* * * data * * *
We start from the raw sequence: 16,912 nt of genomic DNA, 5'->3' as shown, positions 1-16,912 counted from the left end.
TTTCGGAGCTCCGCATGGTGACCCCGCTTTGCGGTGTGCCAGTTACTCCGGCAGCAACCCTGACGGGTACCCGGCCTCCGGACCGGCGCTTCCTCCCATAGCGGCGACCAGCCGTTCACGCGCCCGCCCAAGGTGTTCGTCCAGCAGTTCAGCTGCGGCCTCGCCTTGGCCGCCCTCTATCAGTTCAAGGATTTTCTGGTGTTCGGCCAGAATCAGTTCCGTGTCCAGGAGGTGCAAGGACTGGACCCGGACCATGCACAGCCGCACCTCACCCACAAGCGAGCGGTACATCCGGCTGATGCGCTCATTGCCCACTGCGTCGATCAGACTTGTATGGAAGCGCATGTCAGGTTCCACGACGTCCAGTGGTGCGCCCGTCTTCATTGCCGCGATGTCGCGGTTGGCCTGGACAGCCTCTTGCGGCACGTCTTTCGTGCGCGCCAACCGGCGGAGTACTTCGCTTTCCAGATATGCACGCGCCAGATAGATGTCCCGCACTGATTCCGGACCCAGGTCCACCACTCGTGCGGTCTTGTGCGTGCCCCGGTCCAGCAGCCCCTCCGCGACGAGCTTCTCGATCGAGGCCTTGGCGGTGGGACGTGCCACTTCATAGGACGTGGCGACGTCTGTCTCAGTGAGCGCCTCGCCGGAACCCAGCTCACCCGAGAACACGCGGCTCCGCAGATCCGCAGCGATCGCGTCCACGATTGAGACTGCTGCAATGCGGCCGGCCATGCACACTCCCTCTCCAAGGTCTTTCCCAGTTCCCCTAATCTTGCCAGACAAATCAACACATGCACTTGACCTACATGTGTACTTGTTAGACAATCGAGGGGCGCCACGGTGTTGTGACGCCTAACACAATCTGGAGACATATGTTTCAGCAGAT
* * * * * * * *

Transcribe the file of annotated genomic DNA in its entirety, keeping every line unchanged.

We start from the raw sequence: 16,912 nt of genomic DNA, 5'->3' as shown, positions 1-16,912 counted from the left end.
TTTCGGAGCTCCGCATGGTGACCCCGCTTTGCGGTGTGCCAGTTACTCCGGCAGCAACCCTGACGGGTACCCGGCCTCCGGACCGGCGCTTCCTCCCATAGCGGCGACCAGCCGTTCACGCGCCCGCCCAAGGTGTTCGTCCAGCAGTTCAGCTGCGGCCTCGCCTTGGCCGCCCTCTATCAGTTCAAGGATTTTCTGGTGTTCGGCCAGAATCAGTTCCGTGTCCAGGAGGTGCAAGGACTGGACCCGGACCATGCACAGCCGCACCTCACCCACAAGCGAGCGGTACATCCGGCTGATGCGCTCATTGCCCACTGCGTCGATCAGACTTGTATGGAAGCGCATGTCAGGTTCCACGACGTCCAGTGGTGCGCCCGTCTTCATTGCCGCGATGTCGCGGTTGGCCTGGACAGCCTCTTGCGGCACGTCTTTCGTGCGCGCCAACCGGCGGAGTACTTCGCTTTCCAGATATGCACGCGCCAGATAGATGTCCCGCACTGATTCCGGACCCAGGTCCACCACTCGTGCGGTCTTGTGCGTGCCCCGGTCCAGCAGCCCCTCCGCGACGAGCTTCTCGATCGAGGCCTTGGCGGTGGGACGTGCCACTTCATAGGACGTGGCGACGTCTGTCTCAGTGAGCGCCTCGCCGGAACCCAGCTCACCCGAGAACACGCGGCTCCGCAGATCCGCAGCGATCGCGTCCACGATTGAGACTGCTGCAATGCGGCCGGCCATGCACACTCCCTCTCCAAGGTCTTTCCCAGTTCCCCTAATCTTGCCAGACAAATCAACACATGCACTTGACCTACATGTGTACTTGTTAGACAATCGAGGGGCGCCACGGTGTTGTGACGCCTAACACAATCTGGAGACATATGTTTCAGCAGAT